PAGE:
Tips for Rotations


 So once you've successfully completed your didactic year of PA school, it's time for the clinical year.  This is an exciting time because you finally get to put your knowledge and skills to the test and it's so much easier to remember a disease or medication when you see it in practice.  Most PA programs try to incorporate some clinical time during the didactic year, but after that it's no more classroom time, which is awesome and scary!  Here are some of my tips for making the most of your clinical year.

  1. Be confident. You've worked hard to get to this point, and although you might not feel ready to see real patients, you are likely more prepared than you think.  So trust yourself, and trust that the answer you're unsure about might just be right! Or it could be wrong, but there's no harm in getting an answer wrong and you'll at least learn something in the process.  I got plenty of answers wrong when being "pimped" (this means quizzed) by preceptors, and there were times I didn't answer out of fear of being wrong and I would have gotten it right!
  2. Be honest.  When your preceptor asks you a question, whether about yourself or what field you want to work in, just give them a real answer.  I thought at first I should tell all of my preceptors that I wanted to work in their specialty so they would give me a job, but that didn't work. What did work, was when I started saying I would actually like to work in Dermatology or Surgery, and then my preceptors helped to use their connections and that's how I ended up with my job.
  3. Ask questions.  If there's something you don't understand, then ask about it.  As a student in a new setting, it can sometimes feel like you're in the way so you try to be invisible.  Most preceptors are not getting paid to spend time with you, and even though some will try to use you like free labor, a lot of the physicians and PAs love to teach and want to pass their knowledge to you.  The only problem is they may have been practicing so long that they assume you know things that you may not.  This is your education, so get the most out of it by asking the experts while you have access to them as a student.
  4. Be helpful.  Having a student can slow physicians down at times, so try to be helpful when you can.  Whether that's going to get printed prescriptions, doing tasks that you think are pointless (like making copies for the psych resident, but that's another story), or setting up for a procedure.  Try to think ahead and do anything that the nurse or MA might do if they are not around to do it.  Sometimes PA or med students feel these tasks are beneath them, but really it makes you look good to show that you are willing to do some grunt work.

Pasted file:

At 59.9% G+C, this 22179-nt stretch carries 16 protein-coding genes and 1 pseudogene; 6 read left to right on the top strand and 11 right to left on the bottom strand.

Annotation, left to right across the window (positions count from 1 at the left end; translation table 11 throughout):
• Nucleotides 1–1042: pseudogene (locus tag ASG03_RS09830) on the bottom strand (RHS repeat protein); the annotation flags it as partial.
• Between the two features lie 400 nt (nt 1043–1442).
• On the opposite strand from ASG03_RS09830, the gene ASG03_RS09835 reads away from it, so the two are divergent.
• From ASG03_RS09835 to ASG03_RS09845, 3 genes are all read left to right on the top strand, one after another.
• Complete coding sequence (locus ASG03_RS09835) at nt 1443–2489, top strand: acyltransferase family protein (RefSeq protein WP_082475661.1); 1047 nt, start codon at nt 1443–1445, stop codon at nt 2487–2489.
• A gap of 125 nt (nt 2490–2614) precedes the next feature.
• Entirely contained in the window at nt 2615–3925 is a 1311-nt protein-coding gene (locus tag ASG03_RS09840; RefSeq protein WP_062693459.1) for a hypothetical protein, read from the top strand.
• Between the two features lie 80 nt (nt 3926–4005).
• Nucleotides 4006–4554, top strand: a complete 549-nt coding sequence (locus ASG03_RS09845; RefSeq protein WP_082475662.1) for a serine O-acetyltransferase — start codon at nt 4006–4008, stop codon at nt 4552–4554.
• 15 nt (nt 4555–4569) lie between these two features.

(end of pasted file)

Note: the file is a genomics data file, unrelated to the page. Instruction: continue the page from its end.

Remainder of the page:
5. Be nice to everyone.  You are a guest and need to keep that in mind.  Whether its the nurse or the front office staff or the drug reps, kindness goes a long way, and you'll likely need their help at some point during your rotation.  This goes for other students you may be on rotations with as well.  You don't want the reputation of someone who isn't supportive of their colleagues, or the "gunner" (someone who goes out of their way on rotations to show off or look better than someone else).
  6. Be professional.  This should be common sense, but no matter how close you get with staff or other students on a rotation, stay professional.  As in don't bad mouth the doctor or staff ever, dress appropriately, be on time, and don't complain.
  7. Know your boundaries.  As rotations go on, towards the end you'll feel more comfortable with what you're doing, but keep in mind that you are still a student.  Sometimes preceptors will forget this or not take it into account as they should.  Just be sure not to do anything that could get you into trouble.  On my internal medicine rotation, it became very common for the preceptors to tell me the patient could leave after I gave my report and potential plan, which is not appropriate by the way.  I would have to say, I really think you need to see the patient and confirm my plans or diagnosis.  So don't be afraid to say no if there's something you don't feel you should be doing or if you don't feel you're getting adequate supervision.  And if you are ever put in a situation where you're asked to do something inappropriate for your skill level, tell your clinical directot so they will know the practices that are in place.
  8. Be bold.  Again, you are there to learn, so if there's a chance for you to do a procedure or take a history and do a physical, go for it!  As long as you feel comfortable(see #7 above) and are capable, take every opportunity given to you.  And as long as you have someone supervising and guiding you, there's no reason to pass on a chance to learn a new skill.
  9. Keep PANCE in mind.  So once clinicals are done, there's boards.  And if you thought the first year of PA school went by fast, then the clinical year will fly by.  As you study for end of rotation exams, really think of it as practice for boards, and use this to focus your studying.

I hope these help to get your mindset ready for your clinical year, and congrats on making it this far!  You're on the homestretch!  I'm going to start doing some specific articles on different rotations during clinical year, so if there are any specific questions you have please leave a comment!

Here is a blog that has some posts about a student's experience while she was on rotations.  And here is a different blog with tips gathered from 2nd year students.